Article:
Friday’s Lunch Bunch

UPDATE Jan 6 2022


The TARS Lunch Bunch is now meeting for Friday lunch at Kayce’s Country Buffet, 11:30 am.

Come out and join us for food and friendship.
Kayce’s is on N. Monroe St. next to Pep Boys Tire & Auto Center.

See Kayce’s website for additional details:

Radio Astronomy

During the April 2021 TARS meeting we were blessed to have Dr. Francisco Reyes – KK4AAV – University of Florida, Dept. of Astronomy talk on Radio Astronomy touching on the following topics:

  • Brief history of the Univ. of Florida Radio Observatory (UFRO) and the closing of the UFRO.
  • The observations of Jupiter’s decametric emission from UFRO and a station in Chile
  • Antennas and equipment used at UFRO and the station in Chile
  • Pulsar observations at UFRO and Chile and the antennas we used.
  • The Radio JOVE educational, public outreach and citizen science project
  • The Spectrograph User Group (SUG) network, equipment and the observations
  • The small antenna and spectrograph at Rosemary Hill observatory
  • Planning for the observations of the 2024 total solar eclipse in the US.

Introduction to 5G

TARS March 2021 Presentation: More and more spectrum availability to wireless service providers over the years has opened doors to enhanced communication standards and applications.  We will see increased throughput speeds, lower latency, and the ability to provide connection support to larger amounts of devices in small areas with increased bandwidth, flexibility in transmission, edge computing, and massive MIMO.  At the same time, the telecommunication industry’s infrastructure needs to be built out to be able to support the equipment density needed by the wireless service providers to fully achieve the leap from 4G to 5G.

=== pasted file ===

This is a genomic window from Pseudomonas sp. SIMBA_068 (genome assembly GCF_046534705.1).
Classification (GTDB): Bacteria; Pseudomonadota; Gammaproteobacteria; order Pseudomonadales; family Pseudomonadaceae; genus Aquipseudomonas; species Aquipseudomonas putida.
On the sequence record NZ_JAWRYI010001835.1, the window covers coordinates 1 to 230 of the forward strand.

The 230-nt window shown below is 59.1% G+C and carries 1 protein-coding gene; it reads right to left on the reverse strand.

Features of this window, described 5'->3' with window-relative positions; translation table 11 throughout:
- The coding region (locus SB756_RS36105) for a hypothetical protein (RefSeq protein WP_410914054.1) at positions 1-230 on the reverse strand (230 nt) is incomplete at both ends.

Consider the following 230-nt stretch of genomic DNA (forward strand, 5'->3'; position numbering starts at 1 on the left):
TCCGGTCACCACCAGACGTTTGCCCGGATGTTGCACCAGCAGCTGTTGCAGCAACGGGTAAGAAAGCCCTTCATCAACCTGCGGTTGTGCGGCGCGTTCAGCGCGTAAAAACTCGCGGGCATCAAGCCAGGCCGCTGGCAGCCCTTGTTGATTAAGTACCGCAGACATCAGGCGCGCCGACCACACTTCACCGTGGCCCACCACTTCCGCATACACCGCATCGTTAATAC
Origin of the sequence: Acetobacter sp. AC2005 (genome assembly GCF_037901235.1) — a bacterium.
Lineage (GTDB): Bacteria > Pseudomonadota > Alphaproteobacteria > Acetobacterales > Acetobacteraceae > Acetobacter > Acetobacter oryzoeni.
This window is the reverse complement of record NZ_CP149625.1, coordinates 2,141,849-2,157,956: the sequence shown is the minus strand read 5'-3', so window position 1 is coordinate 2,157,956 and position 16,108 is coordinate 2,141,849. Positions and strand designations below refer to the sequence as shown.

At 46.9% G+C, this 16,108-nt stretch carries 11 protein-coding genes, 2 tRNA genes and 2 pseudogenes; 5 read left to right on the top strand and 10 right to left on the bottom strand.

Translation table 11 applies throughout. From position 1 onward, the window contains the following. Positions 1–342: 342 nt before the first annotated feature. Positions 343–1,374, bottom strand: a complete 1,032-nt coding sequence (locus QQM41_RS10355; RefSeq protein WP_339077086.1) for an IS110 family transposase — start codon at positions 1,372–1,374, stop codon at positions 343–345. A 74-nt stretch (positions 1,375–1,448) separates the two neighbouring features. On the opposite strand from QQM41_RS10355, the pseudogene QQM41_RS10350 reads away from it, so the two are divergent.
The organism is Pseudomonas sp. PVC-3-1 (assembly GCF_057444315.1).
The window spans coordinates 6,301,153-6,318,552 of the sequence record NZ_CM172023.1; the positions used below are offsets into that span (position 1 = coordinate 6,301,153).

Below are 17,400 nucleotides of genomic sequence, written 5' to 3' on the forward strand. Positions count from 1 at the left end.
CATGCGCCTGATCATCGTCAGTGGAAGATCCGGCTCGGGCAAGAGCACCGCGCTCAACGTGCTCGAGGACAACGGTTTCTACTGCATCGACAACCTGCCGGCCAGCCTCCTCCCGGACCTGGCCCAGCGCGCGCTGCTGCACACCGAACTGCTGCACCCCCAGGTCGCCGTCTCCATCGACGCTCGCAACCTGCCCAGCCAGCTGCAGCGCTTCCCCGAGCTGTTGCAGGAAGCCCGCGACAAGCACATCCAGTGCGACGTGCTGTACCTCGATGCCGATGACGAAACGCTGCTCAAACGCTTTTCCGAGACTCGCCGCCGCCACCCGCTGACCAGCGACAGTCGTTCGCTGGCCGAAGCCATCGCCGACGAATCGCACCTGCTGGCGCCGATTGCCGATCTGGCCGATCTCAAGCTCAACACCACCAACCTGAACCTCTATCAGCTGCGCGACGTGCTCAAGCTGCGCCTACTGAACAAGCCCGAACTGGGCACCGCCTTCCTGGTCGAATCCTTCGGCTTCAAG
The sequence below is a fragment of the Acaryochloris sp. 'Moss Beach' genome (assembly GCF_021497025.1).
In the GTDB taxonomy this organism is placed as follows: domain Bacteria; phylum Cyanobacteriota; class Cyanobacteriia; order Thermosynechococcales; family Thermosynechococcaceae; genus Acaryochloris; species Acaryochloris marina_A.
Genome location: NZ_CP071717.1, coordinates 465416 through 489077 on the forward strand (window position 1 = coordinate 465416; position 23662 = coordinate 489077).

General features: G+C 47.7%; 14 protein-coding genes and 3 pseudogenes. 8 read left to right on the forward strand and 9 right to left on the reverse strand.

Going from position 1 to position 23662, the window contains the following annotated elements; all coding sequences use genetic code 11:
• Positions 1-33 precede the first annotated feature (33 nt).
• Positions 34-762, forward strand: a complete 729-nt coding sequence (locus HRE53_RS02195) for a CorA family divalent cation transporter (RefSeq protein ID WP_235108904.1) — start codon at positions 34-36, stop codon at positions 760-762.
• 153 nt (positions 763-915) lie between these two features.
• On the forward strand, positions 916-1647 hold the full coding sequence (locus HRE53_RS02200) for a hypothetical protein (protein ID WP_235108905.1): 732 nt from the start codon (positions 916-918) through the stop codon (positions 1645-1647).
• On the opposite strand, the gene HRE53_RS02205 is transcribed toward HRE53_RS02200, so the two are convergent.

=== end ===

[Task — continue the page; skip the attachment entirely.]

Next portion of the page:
Crown Castle is one of the leaders in providing that network of communications infrastructure. John Hellmer, Senior RF Engineer from the Crown Castle Nation RF Engineering team, who will leverage over 10 years of RF Engineering testing, design, and optimization experience in the telecommunications industry in leading us through the evolution to 5G.

Overview of JS8 and JS8Call

The presentation given by Paul, KN4TRT on the “JS8 digital mode and JS8Call” is now available online at youtube.

JS8 digital mode & JS8Call operational features

TARS Election Report

A highlight from the November 2020 TARS meeting was the election of club officers for the forthcoming year. To begin the process, we solicited additional nominations/volunteers for office. Hearing no response, I proceeded to present the slate I had for a vote. The slate was as follows:

  • Don, KK4SIH – President
  • Tom, K4TB – Vice President
  • Todd, KN4FCC – Secretary
  • Doug, KD4MOJ – Treasurer
  • Chief, K5USN – Member at large

A vote was then taken.  I asked Net Control to select two members who were paid TARS members.  I then asked each of them to vote on the presented slate.  After both members voted acceptance on the slate, I asked the assembled membership if any of them wanted to vote against the presented slate.  No response was forthcoming.  So, based on a 2-1 vote, I declared the presented slate as accepted by the club and concluded my segment on the election of TARS officers.

I would like to congratulate Don, Tom, Todd, Doug, and Chief on their selections to their respective positions.  Also, on behalf of the club, I would like to thank each of you for stepping forward to serve TARS for the forthcoming year.  Without your support, this club would not be able to continue. 

Chuck AI4KA

General Class starting November 5th, 2020

Roland K3RA is starting a General Class course on Zoom beginning Thursday, November 5, and running for 9 sessions. Due to holiday breaks, the course ends January 21. Sessions will start at 6:30 Easter Standard Time (2330 UTC), and run 3 hours. No charge, of course. These are the classes sponsored by the National Electronics Museum that we have been holding for years. Please publicize this with anyone you know whom you think would be interested. Those wishing to sign up should email Roland at